Mumbles of a Marine Biologist

Simple, UK Marine Species ID Guide (Click pictures below for posts)

European Sea Bass – Dicentrarchus labrax

Having been an angler for most of my life, the european sea bass (Dicentrarchus labrax ) was one of the first fish I fell in love with. This was a fish that always felt bigger than it was on the line because there so damn feisty (and by now people should know I love things that are much more feistier (is that a word?) than there size makes them out to be), they are beautiful silver, and they taste GREAT.

So for the above reasons you can imagine that this species is not just a hit with me but with other marine anglers around the country. This fish however, in the last few years has led to heated debates with anglers, trawlers and governments as more stringent catch quotas are enforced. The reason these quotas have been introduced in the last few years is that population of bass, like many other commercially desirable fish in our waters, has been dramatically declining. It was flagged in 2013 when it was discovered to be the lowest stock level in 20 years.

Even with a quick 5 minutes google, it is pretty clear that some anglers are angry at the quotas, which means that they cannot keep fish for the first half of the year and can only keep one per day for the rest, whilst claiming the trawlers have a much less stringent rules attached to them. With the argument from more commercial fisherman being that recreational anglers can over target this species too, so both should have quotas. You can keep up to date with all the quotas here. 

Now I am taking a totally neutral opinion with this one, I cannot claim to have enough knowledge about the stock size, or if the quotas are stringent enough or too much for both commercial or recreational anglers. Even if I read hours of literature this is still not my area of expertise and not my place to say. If I was to write this post claiming otherwise I would be adding to what seems to be mass amount of unclear information floating around the internet on this topic. But without mentioning this ongoing debate, would be ignoring one of the major talking points for this species in Europe for the last few years.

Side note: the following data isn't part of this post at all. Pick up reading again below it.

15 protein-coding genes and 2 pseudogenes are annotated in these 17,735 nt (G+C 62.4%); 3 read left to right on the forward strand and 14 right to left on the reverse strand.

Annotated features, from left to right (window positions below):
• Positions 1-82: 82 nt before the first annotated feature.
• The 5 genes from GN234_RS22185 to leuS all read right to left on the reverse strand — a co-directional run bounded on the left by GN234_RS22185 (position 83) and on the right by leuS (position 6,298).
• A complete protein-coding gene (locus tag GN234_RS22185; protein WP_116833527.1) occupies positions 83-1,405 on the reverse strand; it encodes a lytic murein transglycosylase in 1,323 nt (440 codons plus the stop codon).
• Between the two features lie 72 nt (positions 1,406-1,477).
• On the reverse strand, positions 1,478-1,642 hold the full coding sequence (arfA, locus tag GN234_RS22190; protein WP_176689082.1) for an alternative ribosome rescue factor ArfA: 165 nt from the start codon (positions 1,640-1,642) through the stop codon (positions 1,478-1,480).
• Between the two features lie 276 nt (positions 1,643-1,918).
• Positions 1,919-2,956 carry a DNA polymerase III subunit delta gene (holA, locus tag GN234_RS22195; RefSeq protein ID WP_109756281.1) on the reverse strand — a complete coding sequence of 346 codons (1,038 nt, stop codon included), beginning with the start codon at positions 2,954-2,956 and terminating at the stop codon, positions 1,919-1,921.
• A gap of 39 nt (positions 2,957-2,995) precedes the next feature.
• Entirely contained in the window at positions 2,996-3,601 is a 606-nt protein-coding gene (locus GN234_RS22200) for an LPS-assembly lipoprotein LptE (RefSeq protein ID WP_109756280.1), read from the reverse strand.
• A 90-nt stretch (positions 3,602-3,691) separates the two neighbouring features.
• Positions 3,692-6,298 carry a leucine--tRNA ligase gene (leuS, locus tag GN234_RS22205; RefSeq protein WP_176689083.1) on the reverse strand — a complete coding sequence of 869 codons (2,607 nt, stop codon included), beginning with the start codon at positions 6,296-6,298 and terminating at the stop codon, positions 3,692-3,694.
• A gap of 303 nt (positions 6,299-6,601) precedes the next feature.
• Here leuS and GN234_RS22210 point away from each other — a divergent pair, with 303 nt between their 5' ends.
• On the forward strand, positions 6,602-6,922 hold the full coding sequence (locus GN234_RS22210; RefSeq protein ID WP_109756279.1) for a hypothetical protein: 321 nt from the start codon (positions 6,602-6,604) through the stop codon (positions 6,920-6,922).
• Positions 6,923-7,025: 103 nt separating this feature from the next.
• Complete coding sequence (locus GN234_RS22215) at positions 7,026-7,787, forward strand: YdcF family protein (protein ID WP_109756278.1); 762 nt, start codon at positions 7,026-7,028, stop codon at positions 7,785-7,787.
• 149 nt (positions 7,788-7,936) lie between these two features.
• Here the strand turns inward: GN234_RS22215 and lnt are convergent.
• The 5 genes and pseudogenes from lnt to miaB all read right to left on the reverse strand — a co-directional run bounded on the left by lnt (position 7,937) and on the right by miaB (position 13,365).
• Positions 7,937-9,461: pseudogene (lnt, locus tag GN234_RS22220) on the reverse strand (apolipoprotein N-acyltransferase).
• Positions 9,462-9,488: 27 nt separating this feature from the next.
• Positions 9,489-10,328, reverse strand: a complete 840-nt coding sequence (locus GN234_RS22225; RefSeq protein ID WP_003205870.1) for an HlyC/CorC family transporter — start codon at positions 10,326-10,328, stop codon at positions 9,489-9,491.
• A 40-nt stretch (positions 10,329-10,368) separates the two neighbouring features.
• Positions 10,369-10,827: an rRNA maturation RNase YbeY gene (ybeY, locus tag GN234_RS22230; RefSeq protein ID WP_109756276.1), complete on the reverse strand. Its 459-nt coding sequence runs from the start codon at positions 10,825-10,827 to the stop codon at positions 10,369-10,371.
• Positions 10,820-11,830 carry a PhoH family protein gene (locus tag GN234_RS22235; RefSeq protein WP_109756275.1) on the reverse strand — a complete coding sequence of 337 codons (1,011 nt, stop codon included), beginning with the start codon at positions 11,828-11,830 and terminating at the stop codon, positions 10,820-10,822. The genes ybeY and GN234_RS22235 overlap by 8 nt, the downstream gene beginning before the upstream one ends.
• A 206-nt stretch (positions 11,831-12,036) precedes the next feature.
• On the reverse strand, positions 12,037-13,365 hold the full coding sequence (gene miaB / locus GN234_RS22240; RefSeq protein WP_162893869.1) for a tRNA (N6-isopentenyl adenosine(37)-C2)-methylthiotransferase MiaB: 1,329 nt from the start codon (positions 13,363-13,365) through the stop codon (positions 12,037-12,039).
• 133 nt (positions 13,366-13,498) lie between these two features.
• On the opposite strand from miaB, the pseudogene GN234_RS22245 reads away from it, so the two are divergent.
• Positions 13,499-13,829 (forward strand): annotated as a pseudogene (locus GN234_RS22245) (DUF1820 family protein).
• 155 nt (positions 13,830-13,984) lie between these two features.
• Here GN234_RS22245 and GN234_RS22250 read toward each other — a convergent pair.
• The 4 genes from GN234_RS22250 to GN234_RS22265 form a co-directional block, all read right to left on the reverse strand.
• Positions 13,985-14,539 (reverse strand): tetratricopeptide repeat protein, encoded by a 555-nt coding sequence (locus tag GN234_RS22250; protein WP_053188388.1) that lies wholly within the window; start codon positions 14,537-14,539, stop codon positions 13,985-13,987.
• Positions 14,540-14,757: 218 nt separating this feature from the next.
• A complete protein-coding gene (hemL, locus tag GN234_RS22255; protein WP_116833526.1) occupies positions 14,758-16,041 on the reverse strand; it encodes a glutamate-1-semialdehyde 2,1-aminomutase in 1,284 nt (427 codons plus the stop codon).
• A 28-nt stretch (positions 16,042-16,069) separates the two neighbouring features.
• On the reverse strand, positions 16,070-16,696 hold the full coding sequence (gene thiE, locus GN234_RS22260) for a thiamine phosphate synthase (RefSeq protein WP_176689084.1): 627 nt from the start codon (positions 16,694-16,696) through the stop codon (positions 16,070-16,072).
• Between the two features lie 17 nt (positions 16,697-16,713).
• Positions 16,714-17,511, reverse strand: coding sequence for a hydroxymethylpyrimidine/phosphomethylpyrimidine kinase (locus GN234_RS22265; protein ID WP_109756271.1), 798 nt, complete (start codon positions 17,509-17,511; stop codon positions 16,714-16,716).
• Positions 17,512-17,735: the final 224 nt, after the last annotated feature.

So instead I just want to highlight how amazing this species of fish are, so that if whether your an angler, commercial fisherman, marine biologist etc. you can take a moment to see just note how impressive this species is. This is why I have chosen to paint this species, because it deserves to be raved about … in my eyes anyway.

Bass like many humans, stay in large groups as for the first few years of there 25ish year lives, these are called shoaling bass. They can hang out with their friends, hunt together (feeding mainly on crustaceans) and then when there ready they can bugger off to catch the big food (bigger crustaceans and fish) by themselves. Who knows, they might meet up at the fish equivalent of a pub every few years to catch up with there shoal friends, but surprisingly I don’t think anyones looked into that (though I don’t think we can rule it out)?

Their silvery appearance, is not just to add flare to their lives, it actually helps to scatter the light and helps make them hidden in the water column. If anyone has ever released a fish and tried to keep an eye on it if its silvery for more than a few seconds before it darts off this is why (that or its swam away super fast!). This type of crypsis and the fact that they have some seriously strong muscles for launching themselves at there prey means they are some mean, kick-ass, predators. And come on, they just look like such an impressive fish, spines and all!

They are also not that fussy on where they habituate, they can pretty much inhabit most coastal waters. They prefer to be deeper and offshore (up to 100m) in winter, and in summer they come back happy to elegantly glide through the waters in estuaries and near shore. But basically, they go where the food goes and don’t really care, what a good mantra for life!

So just as a quick end remark – the reason I began this post off stating I was an angler wasn’t to immediately say I was taking that side, but instead just to highlight that through this hobby I have had amazing encounters with this fish, even if they were released afterwards. With any luck these quotas are just what this species needs to help bump up their numbers again (but only time will tell), because I for one want to see this species a lot more and for a lot longer!

Any comments, questions, opinions or stories about the brilliant bass you’ve encountered tweet me on twitter @marinemumbles. Liked the illustration? Follow me on Instagram to keep up to date with all my latest art.

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